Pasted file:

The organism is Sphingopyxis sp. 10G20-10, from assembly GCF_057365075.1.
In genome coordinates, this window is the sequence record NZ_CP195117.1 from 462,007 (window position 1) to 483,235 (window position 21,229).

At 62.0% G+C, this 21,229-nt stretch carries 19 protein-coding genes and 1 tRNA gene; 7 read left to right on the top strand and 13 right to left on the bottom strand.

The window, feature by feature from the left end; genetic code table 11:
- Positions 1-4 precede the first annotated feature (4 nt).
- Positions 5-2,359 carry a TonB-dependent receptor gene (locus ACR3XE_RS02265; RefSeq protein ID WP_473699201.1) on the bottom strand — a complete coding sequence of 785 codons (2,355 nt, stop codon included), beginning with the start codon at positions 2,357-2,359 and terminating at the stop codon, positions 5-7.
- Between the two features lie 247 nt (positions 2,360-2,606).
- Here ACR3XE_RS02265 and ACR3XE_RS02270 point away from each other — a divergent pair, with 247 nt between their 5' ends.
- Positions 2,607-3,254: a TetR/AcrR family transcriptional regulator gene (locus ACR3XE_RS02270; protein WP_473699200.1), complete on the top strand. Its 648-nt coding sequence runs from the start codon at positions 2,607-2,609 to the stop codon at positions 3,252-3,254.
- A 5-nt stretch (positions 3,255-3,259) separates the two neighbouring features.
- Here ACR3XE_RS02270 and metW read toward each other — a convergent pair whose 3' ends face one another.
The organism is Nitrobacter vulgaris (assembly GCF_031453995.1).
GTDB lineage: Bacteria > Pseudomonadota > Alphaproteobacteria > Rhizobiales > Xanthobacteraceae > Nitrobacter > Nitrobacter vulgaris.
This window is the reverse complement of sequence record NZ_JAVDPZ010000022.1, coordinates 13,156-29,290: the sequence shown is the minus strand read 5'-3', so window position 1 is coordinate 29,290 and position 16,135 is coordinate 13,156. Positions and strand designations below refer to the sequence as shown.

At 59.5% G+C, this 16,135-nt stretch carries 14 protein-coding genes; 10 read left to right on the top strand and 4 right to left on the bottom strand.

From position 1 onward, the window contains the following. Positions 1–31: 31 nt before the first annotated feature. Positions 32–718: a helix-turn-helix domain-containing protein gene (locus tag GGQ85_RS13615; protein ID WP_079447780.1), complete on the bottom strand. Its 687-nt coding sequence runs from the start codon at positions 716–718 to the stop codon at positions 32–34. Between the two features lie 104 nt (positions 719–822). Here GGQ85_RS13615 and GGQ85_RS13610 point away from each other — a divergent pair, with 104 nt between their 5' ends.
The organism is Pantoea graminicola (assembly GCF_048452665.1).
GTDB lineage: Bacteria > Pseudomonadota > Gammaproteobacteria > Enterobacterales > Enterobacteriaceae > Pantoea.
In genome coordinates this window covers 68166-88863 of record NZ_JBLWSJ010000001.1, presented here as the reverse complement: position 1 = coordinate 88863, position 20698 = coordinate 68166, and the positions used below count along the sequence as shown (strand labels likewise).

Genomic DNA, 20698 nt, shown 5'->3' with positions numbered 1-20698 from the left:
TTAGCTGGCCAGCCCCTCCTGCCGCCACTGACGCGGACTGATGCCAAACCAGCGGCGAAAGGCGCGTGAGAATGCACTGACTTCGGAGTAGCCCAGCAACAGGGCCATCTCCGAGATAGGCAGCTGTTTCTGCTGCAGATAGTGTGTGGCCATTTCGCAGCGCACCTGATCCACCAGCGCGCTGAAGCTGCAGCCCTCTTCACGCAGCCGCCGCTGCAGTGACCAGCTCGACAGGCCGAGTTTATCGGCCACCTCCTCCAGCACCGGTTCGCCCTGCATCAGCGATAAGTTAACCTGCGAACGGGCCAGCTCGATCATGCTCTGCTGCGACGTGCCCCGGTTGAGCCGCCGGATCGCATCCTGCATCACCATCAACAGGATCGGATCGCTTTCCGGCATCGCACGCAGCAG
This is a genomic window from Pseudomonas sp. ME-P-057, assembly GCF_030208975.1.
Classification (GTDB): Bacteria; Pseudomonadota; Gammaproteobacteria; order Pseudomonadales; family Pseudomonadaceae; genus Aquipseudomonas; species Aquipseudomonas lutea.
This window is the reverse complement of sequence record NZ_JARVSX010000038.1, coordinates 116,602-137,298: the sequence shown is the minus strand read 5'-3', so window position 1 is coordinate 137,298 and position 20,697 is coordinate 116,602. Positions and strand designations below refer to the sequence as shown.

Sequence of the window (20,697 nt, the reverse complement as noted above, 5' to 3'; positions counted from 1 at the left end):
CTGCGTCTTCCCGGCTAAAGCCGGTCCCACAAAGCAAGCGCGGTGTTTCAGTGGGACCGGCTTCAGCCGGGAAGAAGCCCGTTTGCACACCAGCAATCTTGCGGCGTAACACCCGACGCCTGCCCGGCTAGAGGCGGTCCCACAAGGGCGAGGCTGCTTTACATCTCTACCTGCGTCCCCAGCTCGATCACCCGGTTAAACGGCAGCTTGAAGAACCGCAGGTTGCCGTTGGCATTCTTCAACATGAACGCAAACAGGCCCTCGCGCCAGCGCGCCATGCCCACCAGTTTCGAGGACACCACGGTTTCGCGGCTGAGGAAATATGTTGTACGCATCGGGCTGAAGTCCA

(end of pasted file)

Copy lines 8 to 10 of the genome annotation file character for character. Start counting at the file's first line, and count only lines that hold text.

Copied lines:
- Here ACR3XE_RS02265 and ACR3XE_RS02270 point away from each other — a divergent pair, with 247 nt between their 5' ends.
- Positions 2,607-3,254: a TetR/AcrR family transcriptional regulator gene (locus ACR3XE_RS02270; protein WP_473699200.1), complete on the top strand. Its 648-nt coding sequence runs from the start codon at positions 2,607-2,609 to the stop codon at positions 3,252-3,254.
- A 5-nt stretch (positions 3,255-3,259) separates the two neighbouring features.